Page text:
After college, Kaufman worked in low-budget filmmaking, and years later even had a part in the original "Rocky," playing "a bum sleeping in the gutter who Rocky picks up on his shoulder and pops down on a nearby bar." When he and Herz founded Troma, tiny budgets were the order of the day, the plan being to make films that would have negligible theatrical releases but make most of their money in video, cable and overseas markets.
Starting off the Cinematheque series on Friday night is what Kaufman calls "our Mickey Mouse, the movie that put us on the map." That would be "The Toxic Avenger," familiarly known as Toxie, a movie so successful it inspired a TV series, hundreds of licensed products, two sequels (one called "The Last Temptation of Toxie") already released and a third ("Mr. Toxie Goes to Washington") in the planning stages.
Set in Tromaville, N.J., "the toxic waste dump capital of the world," "Avenger" details the awful circumstances that turn health club mop boy Melvin Furd, "98 pounds of solid nerd," into "the first superhero born out of nuclear waste." Equal parts cartoonish violence, simulated sex and broad skit humor, it is the kind of treat aficionados of bad taste don't get every day.
Following that, for those who still haven't had enough, Friday night will feature another pair of Troma classics, as "Class of Nuke 'Em High" ("Readin', Writin' and Radiation") is paired with "Surf Nazis Must Die."
Set in a post-earthquake Los Angeles "where the beaches have become battlefields," "Nazis" has a rather unusual heroine: Leroy's Mama, a cigar-chomping, motorcycle-riding middle-aged black woman who snarls, "Taste some of Mama's home cooking," as she lets the lead fly.
Speaking of cycles, Saturday night boasts another Troma classic, "Chopper Chicks in Zombietown," which explores what really happens when an all-female motorcycle gang takes a breather in a quiet hamlet mainly populated by the undead. Typical dialogue, from the leader of the gang to her troops: "You're the Sluts. Try and act like it."
Though you might not know from reading the Troma Times, the company has been associated with some classier films as well, and two of the best are showing Sunday night. "Def by Temptation," a slickly made (by James Bond III) and stylishly photographed (by Ernest Dickerson) all-black horror film about a sexy succubus who has her way with men, is offered first, followed by a genuine sleeper, Bob Dahlin's 1986 "Monster in the Closet."
A sweet and loving homage to the golden age of horror films, with genuinely scary moments alternating with gentle humor and deft parodies of classics ranging from "King Kong" to "Psycho," "Monster" also features an all-star collection of cameo performers, including John Carradine, Claude Akins, Howard Duff, Henry Gibson, Kenneth Moffat and Stella Stevens. If you have even the slightest interest in the genre, this rarely seen treat should not be missed.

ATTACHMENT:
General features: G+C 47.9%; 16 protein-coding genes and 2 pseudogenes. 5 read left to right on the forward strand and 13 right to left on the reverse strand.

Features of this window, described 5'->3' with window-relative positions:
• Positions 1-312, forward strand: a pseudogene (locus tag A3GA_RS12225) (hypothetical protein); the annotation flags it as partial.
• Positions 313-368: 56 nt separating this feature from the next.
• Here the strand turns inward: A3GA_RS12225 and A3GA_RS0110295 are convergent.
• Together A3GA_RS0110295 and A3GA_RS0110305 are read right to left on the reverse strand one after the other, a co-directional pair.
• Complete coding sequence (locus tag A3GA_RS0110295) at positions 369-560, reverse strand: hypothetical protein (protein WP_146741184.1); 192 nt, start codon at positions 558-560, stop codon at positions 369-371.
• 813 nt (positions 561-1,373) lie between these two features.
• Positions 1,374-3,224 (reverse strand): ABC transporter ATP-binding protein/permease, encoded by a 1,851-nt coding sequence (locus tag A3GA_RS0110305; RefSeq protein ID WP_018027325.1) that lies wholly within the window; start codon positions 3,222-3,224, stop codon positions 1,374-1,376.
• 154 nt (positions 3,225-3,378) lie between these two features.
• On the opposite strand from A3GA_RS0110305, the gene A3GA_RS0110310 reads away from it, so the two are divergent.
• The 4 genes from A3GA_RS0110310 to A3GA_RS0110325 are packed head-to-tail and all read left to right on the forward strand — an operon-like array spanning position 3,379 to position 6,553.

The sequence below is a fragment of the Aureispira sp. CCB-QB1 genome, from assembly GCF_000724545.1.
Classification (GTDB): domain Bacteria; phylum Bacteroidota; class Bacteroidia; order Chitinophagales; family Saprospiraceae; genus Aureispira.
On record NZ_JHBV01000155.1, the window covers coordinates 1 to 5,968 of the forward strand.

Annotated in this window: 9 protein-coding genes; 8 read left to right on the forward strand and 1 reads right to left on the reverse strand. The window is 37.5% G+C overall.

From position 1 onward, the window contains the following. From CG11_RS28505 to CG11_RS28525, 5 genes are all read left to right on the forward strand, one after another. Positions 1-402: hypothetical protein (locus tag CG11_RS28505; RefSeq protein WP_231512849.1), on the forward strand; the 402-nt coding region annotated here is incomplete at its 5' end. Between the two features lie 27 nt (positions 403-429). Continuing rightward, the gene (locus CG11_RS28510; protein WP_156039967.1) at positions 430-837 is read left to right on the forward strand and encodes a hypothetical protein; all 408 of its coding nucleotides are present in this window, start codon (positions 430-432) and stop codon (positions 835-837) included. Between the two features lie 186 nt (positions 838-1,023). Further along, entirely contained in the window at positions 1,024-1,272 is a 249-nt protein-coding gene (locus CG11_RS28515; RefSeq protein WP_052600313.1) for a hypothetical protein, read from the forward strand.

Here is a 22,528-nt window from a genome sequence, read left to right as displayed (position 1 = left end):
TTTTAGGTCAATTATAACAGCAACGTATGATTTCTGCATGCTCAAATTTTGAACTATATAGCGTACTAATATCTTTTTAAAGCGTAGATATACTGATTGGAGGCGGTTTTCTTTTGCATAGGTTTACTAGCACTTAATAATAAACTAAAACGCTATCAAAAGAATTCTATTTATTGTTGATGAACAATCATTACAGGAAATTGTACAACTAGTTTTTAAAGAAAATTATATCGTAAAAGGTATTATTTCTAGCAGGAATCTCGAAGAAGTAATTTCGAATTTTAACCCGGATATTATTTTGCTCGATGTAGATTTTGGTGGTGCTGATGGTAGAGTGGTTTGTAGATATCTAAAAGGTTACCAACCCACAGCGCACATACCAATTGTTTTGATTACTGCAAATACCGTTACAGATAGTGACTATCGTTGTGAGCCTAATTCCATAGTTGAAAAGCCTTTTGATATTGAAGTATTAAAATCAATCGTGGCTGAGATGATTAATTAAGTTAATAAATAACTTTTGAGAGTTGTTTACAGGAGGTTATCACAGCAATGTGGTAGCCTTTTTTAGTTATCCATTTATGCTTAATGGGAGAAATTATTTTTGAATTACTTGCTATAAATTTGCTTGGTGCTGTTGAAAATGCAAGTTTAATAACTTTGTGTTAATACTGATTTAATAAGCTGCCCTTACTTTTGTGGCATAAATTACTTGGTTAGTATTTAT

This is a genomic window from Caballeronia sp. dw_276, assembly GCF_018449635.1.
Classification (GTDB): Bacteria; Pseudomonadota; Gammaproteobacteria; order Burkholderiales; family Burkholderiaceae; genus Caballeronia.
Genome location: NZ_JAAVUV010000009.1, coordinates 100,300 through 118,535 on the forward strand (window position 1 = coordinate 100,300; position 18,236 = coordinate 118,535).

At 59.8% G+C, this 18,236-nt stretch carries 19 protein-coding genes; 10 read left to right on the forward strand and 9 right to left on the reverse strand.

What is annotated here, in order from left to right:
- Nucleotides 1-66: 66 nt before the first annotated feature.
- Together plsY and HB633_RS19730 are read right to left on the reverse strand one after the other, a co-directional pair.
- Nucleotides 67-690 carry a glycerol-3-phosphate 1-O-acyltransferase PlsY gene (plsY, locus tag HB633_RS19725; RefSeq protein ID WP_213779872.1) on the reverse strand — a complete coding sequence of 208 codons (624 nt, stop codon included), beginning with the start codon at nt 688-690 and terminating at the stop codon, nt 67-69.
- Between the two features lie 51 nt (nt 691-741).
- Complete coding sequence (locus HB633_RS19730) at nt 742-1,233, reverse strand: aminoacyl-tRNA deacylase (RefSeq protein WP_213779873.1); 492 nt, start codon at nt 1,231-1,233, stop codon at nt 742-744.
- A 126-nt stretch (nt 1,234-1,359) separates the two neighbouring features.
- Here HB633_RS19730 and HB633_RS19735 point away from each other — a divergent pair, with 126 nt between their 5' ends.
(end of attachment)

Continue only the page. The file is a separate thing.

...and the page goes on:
Better films may actually be in Troma's future, since the company has created a subsidiary called Fiftieth Street to concentrate on doing just that. And then there is the projected "Tromio and Juliet," a no-doubt liberal adaptation of Shakespeare's play. And after that?
"We've become an institution, a national treasure," Kaufman has said, probably more than once. "It's not going to be long before Troma will be awarded the coveted Nobel Peace Prize."*
* The schedule for the Troma retrospective at the Directors Guild:
Friday: "The Toxic Avenger" at 7 p.m. Discussion with Kaufman, Herz and Toxie follows. "Class of Nuke 'Em High" and "Surf Nazis Must Die" at 9:15 p.m. Discussion with filmmakers and "Surf Nazis" cast follows.
Saturday: "Teenage Catgirls in Heat" at 3 p.m. (free in the video theater). "Chopper Chicks in Zombietown" and "Sugar Cookies" at 7 p.m. "Rabid Grannies" at 10:30 p.m.
Sunday: "Redneck Zombies" at 1 p.m. (free in the video theater). "Def by Temptation" at 3 p.m. Discussion with Kaufman and Herz follows. "Monster in the Closet" at 5:30 p.m.
The American Cinematheque is located at the Directors Guild Theater, 7920 Sunset Blvd. near Fairfax Avenue in Hollywood. Admission is $6 for the public, $3 for members. Parking is free. Information: (213) 466-FILM.